events, trip logs

Cape Cutter week 2016: Day 5

After a very windy night, we awoke to the same NNE f6 breeze this morning. The voyage planned for today was a relatively short hop around the island from Bembridge, past Ryde to Wootton Creek. Niki decided to take the land route with Alice, via Monkey World, and caught a bus. I did not have full confidence in Henry Honda, but he started well and ran smoothly in gear at full throttle on the pontoon, so I was reassured.

Aimee took us out of the harbour and it was nice to hear her shout to me “warps and fenders away please”, rather than the other way around. The wind was blowing straight into the harbour mouth  tide, creating rather lumpy conditions. We departed expecting this, with washboards in, but this proved unnecessary. We took a port tack past St Helens fort to give us enough offing, before tacking and allowing the tide to scoop us along the island. Once we were past the outer Ryde sands buoy, we were able to ease off. We carried double-reefed main and staysail the whole way and made excellent time, with  Aimee at the helm. There was a fair bit of shipping to avoid, including the fast cat and hovercraft to Ryde.

Wootton Creek is home to both the Wight Link car ferry and also Royal Victoria Yacht Club, the latter being our hosts tonight. We had been warned that the ferries do not give way to yachts and, sure enough a ferry was leaving, just as we entered the channel. Aimee took us head to wind out of the channel and we took the sails down as the car ferry passed us. The wind was blowing straight into the creek and the water was ebbing, so it was challenging to moor on the pontoon, but with many hands the fleet of ten boats were soon moored safely.

Once the housekeeping was done, there was time for a pint in the club and then a walk through the woods before pie night at the Yacht Club.

events, trip logs

Cape Cutter week 2016: day 4

Yesterday the wind prevented us from sailing, so we had a lay day during which Mike Brooke gave us the benefit of his considerable knowledge of military history as we toured HMS Victory and the Mary Rose mini exhibition (the Mary Rose herself was closed for restoration work).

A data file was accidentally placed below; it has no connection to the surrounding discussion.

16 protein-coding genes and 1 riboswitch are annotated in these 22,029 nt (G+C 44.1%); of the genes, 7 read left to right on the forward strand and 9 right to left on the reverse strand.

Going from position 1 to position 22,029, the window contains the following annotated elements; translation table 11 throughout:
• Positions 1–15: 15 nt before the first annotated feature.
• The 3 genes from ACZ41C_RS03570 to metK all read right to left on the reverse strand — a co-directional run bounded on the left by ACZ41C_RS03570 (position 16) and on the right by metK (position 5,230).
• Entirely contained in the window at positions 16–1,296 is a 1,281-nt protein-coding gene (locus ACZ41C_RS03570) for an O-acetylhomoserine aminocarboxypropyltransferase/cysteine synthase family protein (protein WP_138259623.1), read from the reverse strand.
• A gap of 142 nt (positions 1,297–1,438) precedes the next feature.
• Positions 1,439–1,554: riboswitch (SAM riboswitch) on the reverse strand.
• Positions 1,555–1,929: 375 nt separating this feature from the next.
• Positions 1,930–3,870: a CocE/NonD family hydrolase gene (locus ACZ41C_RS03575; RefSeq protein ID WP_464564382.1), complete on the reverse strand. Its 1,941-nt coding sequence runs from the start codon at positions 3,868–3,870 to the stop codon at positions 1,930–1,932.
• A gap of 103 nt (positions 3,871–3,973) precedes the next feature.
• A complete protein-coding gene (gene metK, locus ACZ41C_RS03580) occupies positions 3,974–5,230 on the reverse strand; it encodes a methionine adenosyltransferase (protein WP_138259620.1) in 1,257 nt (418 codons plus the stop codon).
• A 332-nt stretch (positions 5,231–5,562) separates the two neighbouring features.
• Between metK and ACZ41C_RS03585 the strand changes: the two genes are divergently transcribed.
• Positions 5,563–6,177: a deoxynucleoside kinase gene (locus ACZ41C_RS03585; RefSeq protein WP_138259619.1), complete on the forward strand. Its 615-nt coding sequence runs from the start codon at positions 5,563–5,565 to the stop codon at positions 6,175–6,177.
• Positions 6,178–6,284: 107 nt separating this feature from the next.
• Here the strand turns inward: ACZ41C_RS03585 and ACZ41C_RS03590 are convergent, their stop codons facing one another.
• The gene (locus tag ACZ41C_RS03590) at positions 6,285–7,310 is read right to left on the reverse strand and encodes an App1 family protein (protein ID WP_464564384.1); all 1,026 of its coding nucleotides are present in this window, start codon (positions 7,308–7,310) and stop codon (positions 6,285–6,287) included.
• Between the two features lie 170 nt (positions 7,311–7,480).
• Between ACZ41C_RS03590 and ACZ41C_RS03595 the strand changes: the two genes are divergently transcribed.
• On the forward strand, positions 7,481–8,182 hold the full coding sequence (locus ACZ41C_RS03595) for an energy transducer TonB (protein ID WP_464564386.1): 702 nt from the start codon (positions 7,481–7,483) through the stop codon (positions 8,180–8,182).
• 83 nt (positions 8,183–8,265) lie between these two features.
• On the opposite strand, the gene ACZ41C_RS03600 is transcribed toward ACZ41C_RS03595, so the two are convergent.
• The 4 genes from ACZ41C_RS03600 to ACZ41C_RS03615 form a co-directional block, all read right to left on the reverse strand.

Having made alterations to the catering, the Cape Cutter week programme had been put back a day. So it was that we made an early departure from Emsworth en route to go “foreign” and visit the Isle of Wight. 

As the tide crept up the pontoon, the fleet of eleven Cape Cutters left in turn, as soon as each was afloat. We ran dead downwind on double-reefed main and staysail down the Emsworth channel to Hayling Island Yach club and the mouth of Chichester harbour. We were joined by Moth from Chichester, but sadly not Salty Dog or Halcyon, both of whom had technical problems. 

As we entered the Solent and turned further West, we found ourselves in a lovely training run, with speeds of between 5.5 and 6.5 kit for the whole passage. As was usual for running, it did not seem windy until our arrival into Bembridge harbour. With the help of many hands to help, we were soon tied up for a restful afternoon as the squalls blew through.

events, trip logs

Cape Cutter week 2016- Day 2

After some wonderful sun and fair winds, the weather took its toll on plans today. The northerly wind had piped up strongly and was forecast to get stronger still tomorrow. Our plan was a leisurely cruise to Emsworth, with a lunch/swim stop at East Head. 

The wind was brisk to say the least and we set out later than intended, on staysail and double-reefed main. The stretch through Itchenor was challenging (almost head-to-wind) and, when we reached East Head, it clearly too rough for a comfortable stop. 

With the wind from the North and not enough water to reach the top of the Emsworth channel, we picked up a spare mooring near Hayling Island yacht club and put the kettle on. Fraoch had had a similar idea and we had a hot drink and watched a yacht trying to get off a sand bank. Fraoch slipped her anchor and shortly after, we followed her.